• Open SQL Server Management Studio.
  • In the Object Explorer sidebar, right-click on the top SQL Server node, then click Properties.
  • In the Server Properties pop-up box, click on Security, then in the Server authentication section select "SQL Server and Windows Authentication mode" and click OK.
  • Now in the Object Explorer, open the Security folder node, then right-click on the Logins folder, and select New Login.
  • In the New - Login popup, enter in the Login name you want to create, then select SQL Server authentication.  Type in Password and Confirm Password  (Note: the password should have letters and numbers).  Then uncheck Enforce password expiration and uncheck User must change password at next login.  Then change the Default database drop-down box to the database you want to use.
  • Then on the left-hand side click User Mapping.  In the Users mapped to this login: section check the Map checkbox next to the database you want the user mapped to.  Then in the Database role membership section, check db_owner. ("dbo" should be added to the Default Scheme automatically for the user login once saved).  Click OK to save changes.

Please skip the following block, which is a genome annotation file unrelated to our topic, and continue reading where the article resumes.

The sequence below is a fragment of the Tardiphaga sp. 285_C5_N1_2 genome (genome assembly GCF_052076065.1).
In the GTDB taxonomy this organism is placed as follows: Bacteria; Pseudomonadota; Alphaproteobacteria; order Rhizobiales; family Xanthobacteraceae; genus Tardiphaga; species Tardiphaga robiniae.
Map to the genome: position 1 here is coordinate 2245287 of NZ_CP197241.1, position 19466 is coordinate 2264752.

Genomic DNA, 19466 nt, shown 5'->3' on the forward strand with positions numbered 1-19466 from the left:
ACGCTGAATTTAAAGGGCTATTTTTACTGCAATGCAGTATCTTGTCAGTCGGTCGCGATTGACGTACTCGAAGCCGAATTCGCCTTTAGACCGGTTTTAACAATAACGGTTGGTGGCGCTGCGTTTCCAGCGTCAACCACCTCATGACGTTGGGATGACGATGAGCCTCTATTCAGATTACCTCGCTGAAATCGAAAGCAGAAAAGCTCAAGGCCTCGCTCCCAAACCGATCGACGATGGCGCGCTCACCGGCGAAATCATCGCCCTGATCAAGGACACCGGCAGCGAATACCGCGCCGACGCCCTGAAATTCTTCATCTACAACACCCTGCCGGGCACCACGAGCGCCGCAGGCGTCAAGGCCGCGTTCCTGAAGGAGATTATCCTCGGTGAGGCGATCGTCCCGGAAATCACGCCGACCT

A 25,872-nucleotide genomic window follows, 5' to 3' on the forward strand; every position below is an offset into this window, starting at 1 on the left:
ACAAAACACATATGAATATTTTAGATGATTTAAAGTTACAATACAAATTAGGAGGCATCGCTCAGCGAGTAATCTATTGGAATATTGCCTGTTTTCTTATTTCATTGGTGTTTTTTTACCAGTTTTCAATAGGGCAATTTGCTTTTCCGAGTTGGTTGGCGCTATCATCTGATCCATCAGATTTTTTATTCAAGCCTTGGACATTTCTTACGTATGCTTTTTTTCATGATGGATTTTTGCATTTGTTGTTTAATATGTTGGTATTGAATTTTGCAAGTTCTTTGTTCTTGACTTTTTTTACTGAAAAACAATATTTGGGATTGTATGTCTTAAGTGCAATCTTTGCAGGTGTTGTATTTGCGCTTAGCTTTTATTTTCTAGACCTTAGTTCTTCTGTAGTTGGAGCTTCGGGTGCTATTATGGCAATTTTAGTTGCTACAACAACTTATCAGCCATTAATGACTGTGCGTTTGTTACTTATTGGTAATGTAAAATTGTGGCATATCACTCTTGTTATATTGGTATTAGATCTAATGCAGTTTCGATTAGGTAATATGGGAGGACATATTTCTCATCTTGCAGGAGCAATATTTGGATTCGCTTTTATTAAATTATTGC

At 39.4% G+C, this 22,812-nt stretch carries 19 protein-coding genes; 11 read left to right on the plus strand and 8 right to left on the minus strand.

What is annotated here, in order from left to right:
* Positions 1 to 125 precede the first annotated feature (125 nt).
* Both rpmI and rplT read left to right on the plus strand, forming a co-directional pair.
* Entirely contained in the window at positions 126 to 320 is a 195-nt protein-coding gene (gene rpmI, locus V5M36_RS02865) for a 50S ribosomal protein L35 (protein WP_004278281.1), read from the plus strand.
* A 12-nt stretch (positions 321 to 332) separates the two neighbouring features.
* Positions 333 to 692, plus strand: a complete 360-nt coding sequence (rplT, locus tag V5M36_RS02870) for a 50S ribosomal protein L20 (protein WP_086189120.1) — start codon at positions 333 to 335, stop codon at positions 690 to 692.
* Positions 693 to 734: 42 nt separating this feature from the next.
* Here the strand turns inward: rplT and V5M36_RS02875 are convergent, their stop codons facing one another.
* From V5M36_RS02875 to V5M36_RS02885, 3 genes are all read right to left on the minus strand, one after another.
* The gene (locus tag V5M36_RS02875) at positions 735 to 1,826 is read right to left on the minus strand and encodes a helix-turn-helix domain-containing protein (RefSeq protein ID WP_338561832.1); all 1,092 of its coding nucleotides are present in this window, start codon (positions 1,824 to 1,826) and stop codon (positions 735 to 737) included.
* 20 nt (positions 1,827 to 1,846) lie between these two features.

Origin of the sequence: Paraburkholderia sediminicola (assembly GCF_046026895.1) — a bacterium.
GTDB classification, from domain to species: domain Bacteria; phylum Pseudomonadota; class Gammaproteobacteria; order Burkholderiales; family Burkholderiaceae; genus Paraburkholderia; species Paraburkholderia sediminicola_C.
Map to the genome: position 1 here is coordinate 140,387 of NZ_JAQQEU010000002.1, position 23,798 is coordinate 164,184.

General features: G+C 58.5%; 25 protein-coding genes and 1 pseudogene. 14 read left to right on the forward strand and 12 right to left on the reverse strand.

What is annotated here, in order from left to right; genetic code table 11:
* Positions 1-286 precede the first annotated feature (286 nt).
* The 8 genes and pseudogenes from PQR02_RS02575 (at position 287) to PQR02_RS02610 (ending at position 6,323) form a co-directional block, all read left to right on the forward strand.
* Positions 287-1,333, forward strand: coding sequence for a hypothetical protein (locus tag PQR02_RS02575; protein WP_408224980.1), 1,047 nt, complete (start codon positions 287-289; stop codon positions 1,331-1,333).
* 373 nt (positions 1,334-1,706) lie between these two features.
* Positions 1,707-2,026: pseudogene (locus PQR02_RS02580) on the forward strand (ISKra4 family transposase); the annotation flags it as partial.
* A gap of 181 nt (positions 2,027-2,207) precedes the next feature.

• The new User/login should be added to the database.  To check to make sure, go the Object Explorer, locate the database and click on the plus sign to open up the node, then open the Security folder node, and open the Users folder, you should see the User you just created is in the list of Users for the database.
  • Now we need to assign the user to the "db_owner" scheme and role membership. Right-click on the User name, then in the Database User popup box you will want to make sure that "db_owner" is checked in both Schemes owned by this user and Database role membership.  The click OK.
Now you can use both SQL Server and Windows Authentication connection string to connect to your database like this:

connectionString="data source=.; Initial Catalog=DemoData; Integrated Security=True;" 
Or use a SQL Server Authentication connection string like this: